In theory, Green Energy sounds like a fantastic idea. Harnessing the power of nature to power our society is a very attractive concept. Wind and solar energy seem to provide an opportunity to produce clean energy that has a very limited impact on the environment. Sunlight and wind are everywhere, and being able to harness them is a worthy goal. However, there are real problems with the current state of green energy technology.
One of the first issues with solar power and wind power is that while they cleanly produce energy, the processes to manufacture the wind turbines and solar panels are not as nearly as friendly to the environment. The construction of both solar panels and wind turbines are dependent on rare earth minerals. These rare earth minerals mainly come from places like China, and many times the process used to extract these rare earth minerals result in ecological damage in China and are dangerous to surrounding people and wild life.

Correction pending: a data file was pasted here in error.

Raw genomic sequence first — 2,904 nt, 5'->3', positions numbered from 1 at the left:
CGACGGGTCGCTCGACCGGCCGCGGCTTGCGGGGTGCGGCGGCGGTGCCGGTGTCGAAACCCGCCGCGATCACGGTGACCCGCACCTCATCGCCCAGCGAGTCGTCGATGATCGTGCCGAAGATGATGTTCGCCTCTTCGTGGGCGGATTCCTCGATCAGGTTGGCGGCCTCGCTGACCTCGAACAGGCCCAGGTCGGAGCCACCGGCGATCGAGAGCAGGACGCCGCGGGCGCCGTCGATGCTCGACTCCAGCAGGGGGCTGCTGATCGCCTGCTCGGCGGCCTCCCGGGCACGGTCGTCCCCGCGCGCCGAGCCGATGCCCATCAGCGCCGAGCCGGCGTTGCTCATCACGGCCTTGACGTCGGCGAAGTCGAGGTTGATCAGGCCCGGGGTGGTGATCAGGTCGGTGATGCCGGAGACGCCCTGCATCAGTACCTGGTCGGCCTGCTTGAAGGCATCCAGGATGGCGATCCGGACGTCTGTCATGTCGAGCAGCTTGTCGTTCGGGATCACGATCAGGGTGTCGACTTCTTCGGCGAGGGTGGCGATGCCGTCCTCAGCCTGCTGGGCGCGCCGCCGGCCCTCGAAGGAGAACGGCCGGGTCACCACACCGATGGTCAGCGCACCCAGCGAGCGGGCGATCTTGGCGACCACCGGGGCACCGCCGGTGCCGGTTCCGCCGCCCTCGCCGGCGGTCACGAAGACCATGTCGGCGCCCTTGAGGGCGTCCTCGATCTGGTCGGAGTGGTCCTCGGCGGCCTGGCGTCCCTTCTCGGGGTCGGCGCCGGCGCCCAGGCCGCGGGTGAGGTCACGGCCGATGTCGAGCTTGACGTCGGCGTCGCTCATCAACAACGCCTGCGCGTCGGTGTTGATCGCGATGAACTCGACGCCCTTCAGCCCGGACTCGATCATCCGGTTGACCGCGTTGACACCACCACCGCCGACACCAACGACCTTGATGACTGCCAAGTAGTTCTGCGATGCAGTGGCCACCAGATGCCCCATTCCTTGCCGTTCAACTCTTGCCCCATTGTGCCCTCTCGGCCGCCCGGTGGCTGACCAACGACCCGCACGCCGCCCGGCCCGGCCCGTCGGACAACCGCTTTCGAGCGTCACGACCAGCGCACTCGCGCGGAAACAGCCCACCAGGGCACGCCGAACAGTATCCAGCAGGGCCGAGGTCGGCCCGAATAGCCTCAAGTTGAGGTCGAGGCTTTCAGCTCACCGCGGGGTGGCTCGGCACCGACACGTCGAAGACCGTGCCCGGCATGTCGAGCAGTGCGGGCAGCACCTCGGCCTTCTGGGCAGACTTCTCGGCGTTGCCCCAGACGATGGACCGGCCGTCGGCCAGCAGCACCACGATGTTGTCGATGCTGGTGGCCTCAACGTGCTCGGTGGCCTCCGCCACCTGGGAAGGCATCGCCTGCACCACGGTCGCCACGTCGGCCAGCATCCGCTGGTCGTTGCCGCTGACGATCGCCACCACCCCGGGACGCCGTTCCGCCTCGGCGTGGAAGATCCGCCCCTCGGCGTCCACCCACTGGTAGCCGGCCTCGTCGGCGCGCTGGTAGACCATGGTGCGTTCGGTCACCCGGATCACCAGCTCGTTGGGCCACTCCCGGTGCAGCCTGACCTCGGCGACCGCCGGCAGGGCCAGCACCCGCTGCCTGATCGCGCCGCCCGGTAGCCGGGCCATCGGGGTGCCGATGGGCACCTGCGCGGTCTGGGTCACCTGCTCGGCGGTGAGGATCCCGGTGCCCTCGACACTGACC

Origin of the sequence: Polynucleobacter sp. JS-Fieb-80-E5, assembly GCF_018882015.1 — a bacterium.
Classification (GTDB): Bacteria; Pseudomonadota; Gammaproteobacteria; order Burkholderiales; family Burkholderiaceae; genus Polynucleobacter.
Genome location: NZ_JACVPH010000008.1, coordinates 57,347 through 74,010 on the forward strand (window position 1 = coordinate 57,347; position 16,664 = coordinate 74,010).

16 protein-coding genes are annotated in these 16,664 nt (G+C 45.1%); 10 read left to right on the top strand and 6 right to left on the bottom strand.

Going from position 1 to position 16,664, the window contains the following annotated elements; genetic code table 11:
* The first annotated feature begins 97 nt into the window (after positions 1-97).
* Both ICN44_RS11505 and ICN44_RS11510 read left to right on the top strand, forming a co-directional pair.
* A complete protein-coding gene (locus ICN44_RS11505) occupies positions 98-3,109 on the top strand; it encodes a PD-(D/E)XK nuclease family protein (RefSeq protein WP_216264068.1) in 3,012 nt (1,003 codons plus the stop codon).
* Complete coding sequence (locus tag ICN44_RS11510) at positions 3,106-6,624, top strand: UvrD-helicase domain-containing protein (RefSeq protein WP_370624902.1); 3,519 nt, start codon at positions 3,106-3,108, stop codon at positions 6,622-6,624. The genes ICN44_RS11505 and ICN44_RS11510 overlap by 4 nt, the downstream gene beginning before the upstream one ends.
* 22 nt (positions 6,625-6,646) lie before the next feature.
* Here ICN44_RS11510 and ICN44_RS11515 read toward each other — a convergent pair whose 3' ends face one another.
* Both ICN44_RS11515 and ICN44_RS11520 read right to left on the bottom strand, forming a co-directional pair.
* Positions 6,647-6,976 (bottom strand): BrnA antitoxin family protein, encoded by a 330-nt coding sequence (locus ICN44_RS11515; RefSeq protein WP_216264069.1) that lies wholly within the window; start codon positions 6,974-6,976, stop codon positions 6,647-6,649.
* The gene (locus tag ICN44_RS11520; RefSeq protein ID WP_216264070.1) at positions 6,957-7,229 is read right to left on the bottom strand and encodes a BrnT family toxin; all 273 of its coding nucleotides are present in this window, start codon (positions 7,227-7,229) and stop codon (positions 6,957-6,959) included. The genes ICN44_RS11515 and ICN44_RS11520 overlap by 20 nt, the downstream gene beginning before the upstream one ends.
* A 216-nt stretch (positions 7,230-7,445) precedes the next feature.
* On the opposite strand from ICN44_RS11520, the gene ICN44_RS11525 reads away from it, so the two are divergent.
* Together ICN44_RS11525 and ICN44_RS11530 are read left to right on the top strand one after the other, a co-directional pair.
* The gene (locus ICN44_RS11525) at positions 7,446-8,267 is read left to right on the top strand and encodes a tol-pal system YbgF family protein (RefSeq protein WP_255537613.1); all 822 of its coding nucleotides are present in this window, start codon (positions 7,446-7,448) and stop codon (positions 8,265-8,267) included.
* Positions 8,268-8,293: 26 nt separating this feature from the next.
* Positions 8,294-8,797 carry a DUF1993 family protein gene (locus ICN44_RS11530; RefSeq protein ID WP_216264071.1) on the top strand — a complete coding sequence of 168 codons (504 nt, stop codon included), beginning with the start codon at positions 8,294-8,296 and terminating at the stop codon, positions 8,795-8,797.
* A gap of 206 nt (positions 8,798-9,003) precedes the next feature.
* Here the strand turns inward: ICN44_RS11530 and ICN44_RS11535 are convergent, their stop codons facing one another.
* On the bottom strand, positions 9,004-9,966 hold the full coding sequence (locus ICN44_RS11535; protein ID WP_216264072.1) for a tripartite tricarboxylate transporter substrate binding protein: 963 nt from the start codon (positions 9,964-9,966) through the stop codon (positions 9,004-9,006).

Another issue with solar and wind energy is they are not reliable like traditional sources or power. Unlike coal and gas power, wind and solar energy is totally dependent on outside sources. While power output from coal and gas plants can be adjusted to deal with demand, solar and wind cannot adjust meet increased demand.
While there is potential in wind and solar energy, right now the technology is not advanced enough to truly compete against traditional sources of power. Large government subsidies, roughly $24.00 per megawatt hour (compared to $0.44 per megawatt hour for coal and natural gas), are used to encourage the use of wind and solar power despite their huge cost when compared to traditional, proven sources of energy.
The free market should be allowed to take its course and should be used to promote innovation in the field of energy. Right now government subsidies are discouraging innovation and holding back progress in this promising field of energy production.